Words by Sean Moeller, Illustration by Johnnie Cluney, Recording engineered by Ian Grimble and Richard Matthews of Communion Music at 2KHz, Crouch End, London
The other night, I was doing some late night driving, home from a place where they were selling craft beer, some delicious hard apple cider and there happened to be a band playing as well. The drive was just the length of a record, so in went a Rodney Dangerfield greatest hits album, and while a lot of it was dated, or more for others, there would be these one-liners that were spot-on, or incredibly thought-provoking, even if they were mostly plain and uncomplicated. They were jokes about his obesity, his ugliness, his ever-cheating wife and his dickhead kids ("And my daughter, she's no bargain either. Let me tell ya."), but occasionally he hit you with something that you couldn't help but think about and remember. One of those lines seems pertinent - if only partially - when listening to London's Echo Lake for most of the afternoon today.
Dangerfield told a joke, as I passed through the darkened countryside of eastern Iowa, past cornfields filled with slumbering combines, silent stalks of corn and rabbits and pheasants tired of being chased out of their homes all day, about a strip club that went something like this, "I never get any breaks. I saw a sign outside this club and it said 'Topless.' I said, 'Great." It said, 'Bottomless.' And I said, 'That's great.' I got inside and the place was empty."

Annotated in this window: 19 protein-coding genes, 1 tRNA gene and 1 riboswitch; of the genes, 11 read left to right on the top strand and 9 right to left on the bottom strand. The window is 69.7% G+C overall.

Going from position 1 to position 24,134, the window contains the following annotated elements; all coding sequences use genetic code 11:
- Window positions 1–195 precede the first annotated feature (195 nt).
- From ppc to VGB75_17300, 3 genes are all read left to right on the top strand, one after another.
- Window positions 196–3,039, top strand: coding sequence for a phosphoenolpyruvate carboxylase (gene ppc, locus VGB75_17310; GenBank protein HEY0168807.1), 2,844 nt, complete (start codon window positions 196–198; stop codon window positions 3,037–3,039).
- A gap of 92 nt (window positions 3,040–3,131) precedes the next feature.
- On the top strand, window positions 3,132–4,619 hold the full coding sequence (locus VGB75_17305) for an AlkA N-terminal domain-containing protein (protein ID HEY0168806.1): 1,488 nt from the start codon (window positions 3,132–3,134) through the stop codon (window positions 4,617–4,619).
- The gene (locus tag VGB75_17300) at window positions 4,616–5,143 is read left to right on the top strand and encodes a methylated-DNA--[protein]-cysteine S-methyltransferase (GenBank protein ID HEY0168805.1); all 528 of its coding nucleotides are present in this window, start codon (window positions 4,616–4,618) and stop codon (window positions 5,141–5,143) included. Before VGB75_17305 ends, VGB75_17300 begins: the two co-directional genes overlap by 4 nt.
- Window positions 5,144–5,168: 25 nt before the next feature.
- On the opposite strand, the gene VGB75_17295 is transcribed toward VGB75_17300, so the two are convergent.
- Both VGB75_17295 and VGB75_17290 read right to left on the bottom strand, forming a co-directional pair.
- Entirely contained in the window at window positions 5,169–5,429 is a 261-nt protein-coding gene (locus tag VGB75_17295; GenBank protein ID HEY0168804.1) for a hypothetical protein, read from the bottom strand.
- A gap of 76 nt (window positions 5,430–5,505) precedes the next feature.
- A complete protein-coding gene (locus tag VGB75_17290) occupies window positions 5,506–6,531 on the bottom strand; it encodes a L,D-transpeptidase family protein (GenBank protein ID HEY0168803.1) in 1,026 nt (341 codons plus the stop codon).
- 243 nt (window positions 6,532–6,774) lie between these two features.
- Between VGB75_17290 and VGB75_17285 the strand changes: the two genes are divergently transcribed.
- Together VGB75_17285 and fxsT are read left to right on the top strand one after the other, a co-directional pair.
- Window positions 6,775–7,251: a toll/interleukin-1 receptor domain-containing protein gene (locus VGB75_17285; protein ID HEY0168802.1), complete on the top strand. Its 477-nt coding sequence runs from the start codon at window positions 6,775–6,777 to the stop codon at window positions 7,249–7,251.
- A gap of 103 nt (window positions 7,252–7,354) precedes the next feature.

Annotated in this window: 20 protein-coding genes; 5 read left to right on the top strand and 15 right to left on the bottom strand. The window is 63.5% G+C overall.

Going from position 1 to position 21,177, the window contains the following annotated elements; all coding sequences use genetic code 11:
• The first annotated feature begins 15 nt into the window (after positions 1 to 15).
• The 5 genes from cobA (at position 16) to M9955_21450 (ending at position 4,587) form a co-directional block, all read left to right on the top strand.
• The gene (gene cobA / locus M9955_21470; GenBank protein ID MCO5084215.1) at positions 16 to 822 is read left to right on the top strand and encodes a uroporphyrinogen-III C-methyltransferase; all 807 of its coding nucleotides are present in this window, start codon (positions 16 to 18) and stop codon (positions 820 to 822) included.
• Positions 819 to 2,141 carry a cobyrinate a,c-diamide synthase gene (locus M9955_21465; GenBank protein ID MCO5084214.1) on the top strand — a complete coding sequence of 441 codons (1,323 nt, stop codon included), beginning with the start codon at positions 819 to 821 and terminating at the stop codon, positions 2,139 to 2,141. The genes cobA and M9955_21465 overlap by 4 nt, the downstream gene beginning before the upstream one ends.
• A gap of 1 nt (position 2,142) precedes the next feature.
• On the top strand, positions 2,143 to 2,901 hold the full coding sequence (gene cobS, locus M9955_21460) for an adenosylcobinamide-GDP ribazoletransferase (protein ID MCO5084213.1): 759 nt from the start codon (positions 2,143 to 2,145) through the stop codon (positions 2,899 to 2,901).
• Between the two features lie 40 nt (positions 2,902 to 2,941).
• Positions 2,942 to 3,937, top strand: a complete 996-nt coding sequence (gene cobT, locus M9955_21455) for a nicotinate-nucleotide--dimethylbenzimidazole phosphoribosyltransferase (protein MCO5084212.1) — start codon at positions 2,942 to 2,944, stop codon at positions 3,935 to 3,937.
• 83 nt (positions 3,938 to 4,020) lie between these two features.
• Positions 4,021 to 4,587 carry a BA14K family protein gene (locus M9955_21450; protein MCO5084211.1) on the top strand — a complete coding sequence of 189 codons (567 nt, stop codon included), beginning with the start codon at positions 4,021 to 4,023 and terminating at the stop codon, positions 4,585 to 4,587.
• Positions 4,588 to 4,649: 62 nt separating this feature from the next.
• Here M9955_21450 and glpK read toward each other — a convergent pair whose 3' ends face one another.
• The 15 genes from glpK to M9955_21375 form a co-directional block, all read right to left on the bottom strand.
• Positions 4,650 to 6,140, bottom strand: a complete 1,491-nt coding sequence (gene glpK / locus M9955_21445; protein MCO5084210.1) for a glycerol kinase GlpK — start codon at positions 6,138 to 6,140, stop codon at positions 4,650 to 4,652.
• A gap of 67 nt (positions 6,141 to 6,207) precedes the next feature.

It's this kind of room that Echo Lake takes us into, without any of the deception that there will be breasts and bush run wild. It's a space that feels completely scooped out - not a gutted feeling, but one where you could either sink down or float away into some kind of abyss, depending on your density or buoyancy or what you have more of. There's not a floor or a ceiling to be found. It's a sensation that the band - led by the dreamy vocals of lead singer Linda Jarvis - accomplish with sweeping moods that often give off the vibe that you're near a coast and there are words landing ashore from some unending expanse, greeting you - finally -- with a weathered weariness.